A Concept of Consumer Policy


Hans B, Thorelli (1972) ,"A Concept of Consumer Policy", in SV - Proceedings of the Third Annual Conference of the Association for Consumer Research, eds. M. Venkatesan, Chicago, IL : Association for Consumer Research, Pages: 192-200.

Proceedings of the Third Annual Conference of the Association for Consumer Research, 1972      Pages 192-200


Hans B, Thorelli, Indiana University

"Consumer policy" is a simple translation from konsumentpolitik, a term originating in highly consumer-conscious Scandinavia. On neither side of the pool has any real attempt been made to analyze what it is all about. Our objective here is to take a first step in this direction. Operationally, we may define consumer policy as measures taken to implement consumer interests. The delivery system of consumer policy comprises consumer education, consumer information and consumer protection.

Let us see where these initial statements may lead us.

The Consumer Interest and the Public Interest. The Freedom to Consume

A helpful start may be to relate the consumer interest to the public interest. [We are aware of, but not discouraged by the fact that in the end the very notion of "interest" is metaphysical. So is "marginal utility" and "quality"--but they are still indispensable concepts.] It may sound trite to say that the public interest manifests itself in what the public and/or its representatives do by way of passing (or not passing) laws, rules and regulations and taking (or not taking) decisions and actions in matters of political concern. For our purposes this is a sufficient definition, however, and volumes of political philosophy indicate that it is actually difficult to give the concept much more meaning and still retain a broad acceptance. The consumer interest, on the other hand, is perhaps most readily identified with established, or at least articulated, consumer rights. Paradoxically, the most important consumer right is hardly ever mentioned. This is the "freedom to consume," a right which is greater than and antecedent to the four consumer rights enunciated a decade ago and since quoted thousands of times around the world.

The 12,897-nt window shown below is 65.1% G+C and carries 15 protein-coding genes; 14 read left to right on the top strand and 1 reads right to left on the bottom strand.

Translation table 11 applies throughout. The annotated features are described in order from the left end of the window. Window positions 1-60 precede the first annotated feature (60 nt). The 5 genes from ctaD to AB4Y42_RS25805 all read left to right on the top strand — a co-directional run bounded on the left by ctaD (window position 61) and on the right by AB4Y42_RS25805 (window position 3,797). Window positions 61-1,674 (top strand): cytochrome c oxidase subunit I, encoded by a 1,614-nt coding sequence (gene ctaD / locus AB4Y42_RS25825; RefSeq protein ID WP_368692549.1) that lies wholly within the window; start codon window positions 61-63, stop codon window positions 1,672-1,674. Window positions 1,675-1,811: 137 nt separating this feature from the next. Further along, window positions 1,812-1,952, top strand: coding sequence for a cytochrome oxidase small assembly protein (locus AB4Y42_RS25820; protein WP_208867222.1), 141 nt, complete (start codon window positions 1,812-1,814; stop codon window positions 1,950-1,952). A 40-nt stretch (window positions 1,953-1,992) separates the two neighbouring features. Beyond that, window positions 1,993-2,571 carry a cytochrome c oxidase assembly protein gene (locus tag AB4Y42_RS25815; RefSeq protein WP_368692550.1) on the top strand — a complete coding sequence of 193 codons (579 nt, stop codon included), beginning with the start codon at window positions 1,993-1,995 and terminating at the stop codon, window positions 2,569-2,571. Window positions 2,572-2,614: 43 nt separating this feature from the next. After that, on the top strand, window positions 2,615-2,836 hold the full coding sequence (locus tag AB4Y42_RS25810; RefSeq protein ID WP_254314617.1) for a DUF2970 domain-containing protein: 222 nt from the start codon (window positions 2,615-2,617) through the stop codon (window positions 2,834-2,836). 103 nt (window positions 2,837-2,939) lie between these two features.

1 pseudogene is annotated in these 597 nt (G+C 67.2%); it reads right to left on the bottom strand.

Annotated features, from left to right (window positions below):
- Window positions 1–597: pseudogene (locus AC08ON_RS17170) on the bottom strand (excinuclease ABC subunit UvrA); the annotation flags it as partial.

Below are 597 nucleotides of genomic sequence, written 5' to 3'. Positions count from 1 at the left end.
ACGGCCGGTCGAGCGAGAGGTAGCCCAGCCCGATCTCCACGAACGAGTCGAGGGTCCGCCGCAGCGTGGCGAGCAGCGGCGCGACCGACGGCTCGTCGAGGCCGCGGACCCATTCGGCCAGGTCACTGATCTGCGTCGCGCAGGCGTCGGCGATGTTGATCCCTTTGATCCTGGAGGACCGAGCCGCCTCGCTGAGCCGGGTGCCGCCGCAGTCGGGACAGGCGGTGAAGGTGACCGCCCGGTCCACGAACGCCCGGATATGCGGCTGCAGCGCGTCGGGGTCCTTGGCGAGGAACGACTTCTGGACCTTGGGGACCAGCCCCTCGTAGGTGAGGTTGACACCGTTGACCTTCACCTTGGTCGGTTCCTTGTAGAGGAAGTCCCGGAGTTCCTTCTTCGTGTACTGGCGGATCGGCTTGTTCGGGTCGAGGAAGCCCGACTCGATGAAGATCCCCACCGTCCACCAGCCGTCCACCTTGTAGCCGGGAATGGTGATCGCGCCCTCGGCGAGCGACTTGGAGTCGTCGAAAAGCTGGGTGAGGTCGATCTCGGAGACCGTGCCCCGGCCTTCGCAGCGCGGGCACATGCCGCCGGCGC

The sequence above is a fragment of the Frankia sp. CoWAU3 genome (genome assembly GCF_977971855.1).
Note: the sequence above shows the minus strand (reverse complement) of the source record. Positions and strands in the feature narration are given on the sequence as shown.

We need to do no more than contrast the freedom to consume with the public interest as manifested in laws and official action to realize that the consumer interest and the public interest are not identical. [This is even admitted by as engaged a writer as Jean Meynaud in his Les Consommateurs et le Pouvoir (Etudes de Science Politique 8, Lausanne, 1964), p. 120.] This is easily seen in a country like the USSR where consumption has been deliberately restricted for decades in favor of military and industrial development, and in rationing systems artificially restraining private consumption in western countries in World War II. [Some authorities predict that we may find ourselves saddled with governmentally imposed overall limits on individual consumption before the end of this century for ecological reasons.] It is no use protesting that "we are all consumers." Every man wears several hats and plays several roles, and by definition no single role (except perhaps that of the voter) can adequately express the public interest. Indeed, conceptually most consumers are also producers--and few have had the temerity to suggest that the producer interest is equal to the public interest.

The consumer interest, like any "special" interest, is a subset of the public interest. What is good for the consumer may not always be good for the country. Nevertheless, as it concerns everybody, the consumer interest is clearly a subset of grand importance. And to those of us who believe that inextricable links exist between political democracy and free markets the consumer interest is a matter of paramount concern.